Voluntary manslaughter is "the intentional killing of another, done without malice aforethought but in the sudden heat of passion caused by adequate legal provocation, before sufficient time has elapsed 'for the blood to cool' and reason to reassume control of the actor's conduct." Commonwealth v. Long, 333 A.2d 865, 867 (Pa. 1975) (citation omitted); see also 18 Pa.C.S. § 2503.*fn8 In presenting the claim to the state courts that trial counsel had been ineffective for failing to request a voluntary manslaughter instruction, Jackson argued that he and the victim had been involved in a heated argument while inside the Whisper's Inn Bar which caused both men to exit the bar. See Petitioner's "Post Conviction Petition with Consolidated Memorandum of Law," at 13 (Sept. 26, 2005). Jackson contends that they were still "in the throes of heated passion" when they left the bar and that there was no "time to cool" before the shooting occurred. Id. at 13-14. In support thereof, Jackson points to the fact that the men were in close proximity to each other when the gun was fired as well as the fact that the gun was not fired until the victim pushed Jackson's arm away. Id.

In denying the claim that counsel was ineffective for failing to request a voluntary manslaughter or "heat of passion" instruction, the state court concluded:

The record supports the PCRA court's finding that there was no evidence to support a "heat of passion" manslaughter instruction. Neither the Commonwealth nor the defense offered any evidence to show that [Jackson] shot the victim while acting under a sudden or intense provocation by the victim. In fact, defense counsel emphasized in closing argument that the video tape of the bar moments before the shooting revealed that [Jackson] and the victim were not arguing or fighting. N.T., 10/2/01, at 130, 135. Defense trial counsel emphasized this evidence to support [Jackson's] defense that he had no motive to shoot the victim. Since a voluntary manslaughter charge was not supported by the evidence presented at trial, [Jackson] has failed to demonstrate that trial counsel was ineffective for failing to request a voluntary manslaughter charge.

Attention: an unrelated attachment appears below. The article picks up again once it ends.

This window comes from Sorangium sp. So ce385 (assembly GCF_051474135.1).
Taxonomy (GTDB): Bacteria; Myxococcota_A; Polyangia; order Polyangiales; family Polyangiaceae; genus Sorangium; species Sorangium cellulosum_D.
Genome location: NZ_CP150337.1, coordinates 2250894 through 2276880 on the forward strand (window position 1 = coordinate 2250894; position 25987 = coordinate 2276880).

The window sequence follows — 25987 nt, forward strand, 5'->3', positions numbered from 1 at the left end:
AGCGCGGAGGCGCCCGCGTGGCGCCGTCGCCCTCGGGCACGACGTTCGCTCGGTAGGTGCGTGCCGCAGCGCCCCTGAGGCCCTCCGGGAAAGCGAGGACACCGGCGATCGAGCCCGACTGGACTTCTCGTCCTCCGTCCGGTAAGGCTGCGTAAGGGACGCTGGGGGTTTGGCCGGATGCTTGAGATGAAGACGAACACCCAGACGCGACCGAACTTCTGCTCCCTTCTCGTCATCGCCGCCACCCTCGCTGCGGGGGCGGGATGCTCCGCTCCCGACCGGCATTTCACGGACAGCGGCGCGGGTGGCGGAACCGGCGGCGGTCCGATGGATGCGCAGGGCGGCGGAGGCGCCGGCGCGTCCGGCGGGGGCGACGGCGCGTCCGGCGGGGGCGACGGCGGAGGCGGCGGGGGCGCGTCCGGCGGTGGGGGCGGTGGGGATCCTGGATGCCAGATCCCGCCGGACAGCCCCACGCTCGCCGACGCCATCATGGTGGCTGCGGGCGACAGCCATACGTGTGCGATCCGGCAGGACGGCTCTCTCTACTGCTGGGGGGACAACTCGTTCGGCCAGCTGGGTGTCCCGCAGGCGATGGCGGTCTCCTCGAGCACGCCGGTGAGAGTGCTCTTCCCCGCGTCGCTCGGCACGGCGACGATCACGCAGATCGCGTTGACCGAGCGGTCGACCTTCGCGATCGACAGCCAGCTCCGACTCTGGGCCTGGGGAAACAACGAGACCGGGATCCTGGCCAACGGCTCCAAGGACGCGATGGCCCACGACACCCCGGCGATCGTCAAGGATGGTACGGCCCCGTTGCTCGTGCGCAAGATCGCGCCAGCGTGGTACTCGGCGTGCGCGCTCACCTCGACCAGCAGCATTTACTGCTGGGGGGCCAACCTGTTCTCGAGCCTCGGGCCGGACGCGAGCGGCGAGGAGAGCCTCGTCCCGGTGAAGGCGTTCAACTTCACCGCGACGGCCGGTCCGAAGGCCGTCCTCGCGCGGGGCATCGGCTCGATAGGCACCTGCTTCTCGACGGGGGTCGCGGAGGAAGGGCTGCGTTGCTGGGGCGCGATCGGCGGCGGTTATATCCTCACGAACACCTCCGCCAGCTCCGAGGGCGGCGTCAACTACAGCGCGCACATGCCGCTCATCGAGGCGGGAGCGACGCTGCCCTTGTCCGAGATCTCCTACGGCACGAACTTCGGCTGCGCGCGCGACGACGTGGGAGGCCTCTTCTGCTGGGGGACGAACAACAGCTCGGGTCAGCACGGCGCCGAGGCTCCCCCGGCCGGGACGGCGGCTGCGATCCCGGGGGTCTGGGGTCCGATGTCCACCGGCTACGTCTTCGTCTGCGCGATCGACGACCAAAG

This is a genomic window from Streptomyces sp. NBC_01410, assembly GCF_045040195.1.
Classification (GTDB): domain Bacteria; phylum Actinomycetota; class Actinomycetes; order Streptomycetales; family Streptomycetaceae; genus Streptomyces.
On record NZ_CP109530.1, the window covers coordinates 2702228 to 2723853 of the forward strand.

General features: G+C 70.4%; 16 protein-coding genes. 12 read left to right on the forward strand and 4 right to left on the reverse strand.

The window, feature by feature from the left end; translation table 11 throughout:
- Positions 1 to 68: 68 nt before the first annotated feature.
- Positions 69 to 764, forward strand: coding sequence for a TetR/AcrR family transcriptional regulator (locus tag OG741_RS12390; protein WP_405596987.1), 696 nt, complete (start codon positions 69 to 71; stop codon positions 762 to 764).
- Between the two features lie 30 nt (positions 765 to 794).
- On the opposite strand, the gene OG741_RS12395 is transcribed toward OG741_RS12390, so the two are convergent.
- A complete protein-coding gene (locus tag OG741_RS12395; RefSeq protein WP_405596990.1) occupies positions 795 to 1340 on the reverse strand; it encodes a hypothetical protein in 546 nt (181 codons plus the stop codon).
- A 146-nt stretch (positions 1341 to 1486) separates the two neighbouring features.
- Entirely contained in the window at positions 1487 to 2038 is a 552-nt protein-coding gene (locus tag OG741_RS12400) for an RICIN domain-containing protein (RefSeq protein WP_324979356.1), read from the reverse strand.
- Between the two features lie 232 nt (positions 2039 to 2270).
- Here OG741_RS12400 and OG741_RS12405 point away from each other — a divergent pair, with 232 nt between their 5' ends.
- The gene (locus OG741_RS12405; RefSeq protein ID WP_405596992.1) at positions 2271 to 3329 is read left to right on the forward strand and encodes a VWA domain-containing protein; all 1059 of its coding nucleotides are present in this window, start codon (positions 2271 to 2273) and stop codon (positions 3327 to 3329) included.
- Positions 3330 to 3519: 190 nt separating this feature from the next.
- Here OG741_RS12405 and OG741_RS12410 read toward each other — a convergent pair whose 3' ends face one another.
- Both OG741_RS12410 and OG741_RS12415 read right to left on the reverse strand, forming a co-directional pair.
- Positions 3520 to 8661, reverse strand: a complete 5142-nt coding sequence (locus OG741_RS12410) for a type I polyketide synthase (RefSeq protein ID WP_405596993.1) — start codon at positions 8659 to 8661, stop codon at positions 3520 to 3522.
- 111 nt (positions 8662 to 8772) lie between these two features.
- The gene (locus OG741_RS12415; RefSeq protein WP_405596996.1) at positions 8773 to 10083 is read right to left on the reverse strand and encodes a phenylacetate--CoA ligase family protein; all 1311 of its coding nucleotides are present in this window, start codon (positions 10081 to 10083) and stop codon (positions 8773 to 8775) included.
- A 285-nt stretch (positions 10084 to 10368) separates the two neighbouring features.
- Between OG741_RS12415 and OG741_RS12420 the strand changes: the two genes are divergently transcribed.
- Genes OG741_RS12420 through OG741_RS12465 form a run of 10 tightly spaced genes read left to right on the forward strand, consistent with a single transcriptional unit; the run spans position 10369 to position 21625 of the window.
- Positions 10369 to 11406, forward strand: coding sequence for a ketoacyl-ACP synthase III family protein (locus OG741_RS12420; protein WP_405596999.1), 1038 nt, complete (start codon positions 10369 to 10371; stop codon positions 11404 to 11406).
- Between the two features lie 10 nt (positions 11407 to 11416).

Commonwealth v. Jackson, No. 710 EDA 2006, at 7 (Pa. Super. Sept. 17, 2007) (unpublished memorandum), attached as Ex. "B" to Respondents' Answer.

I conclude that the state courts' determination of this issue was reasonable and not contrary to established law. The Pennsylvania Supreme Court has held that "a trial court shall only instruct on an offense where the offense has been made an issue in the case and where the trial evidence reasonably would support such a verdict." Commonwealth v. Browdie, 671 A.2d 668, 674 (Pa. 1996). Indeed, the Pennsylvania courts have stated that instructions regarding matters which are not before the court or which are not supported by the evidence serve no purpose other than to confuse the jury. Commonwealth v. Carter, 466 A.2d 1328, 1332 (1983). In the instant case, trial counsel did not present evidence which would reasonably lead the jury to conclude that petitioner had shot the victim in the "heat of passion" or while harboring an "unreasonable belief." On the contrary, defense strategy at trial specifically focused upon petitioner's innocence and lack of motive. (N.T. 10/2/01, 126, 130). Because the trial evidence did not reasonably support a voluntary manslaughter verdict, I conclude that the state courts' conclusion that trial counsel was not ineffective for failing to request such an instruction is not contrary to United States precedent, nor an unreasonable determination of the facts. See 28 U.S.C. § 2254(d). Thus, habeas relief is not appropriate for this aspect of Jackson's claim.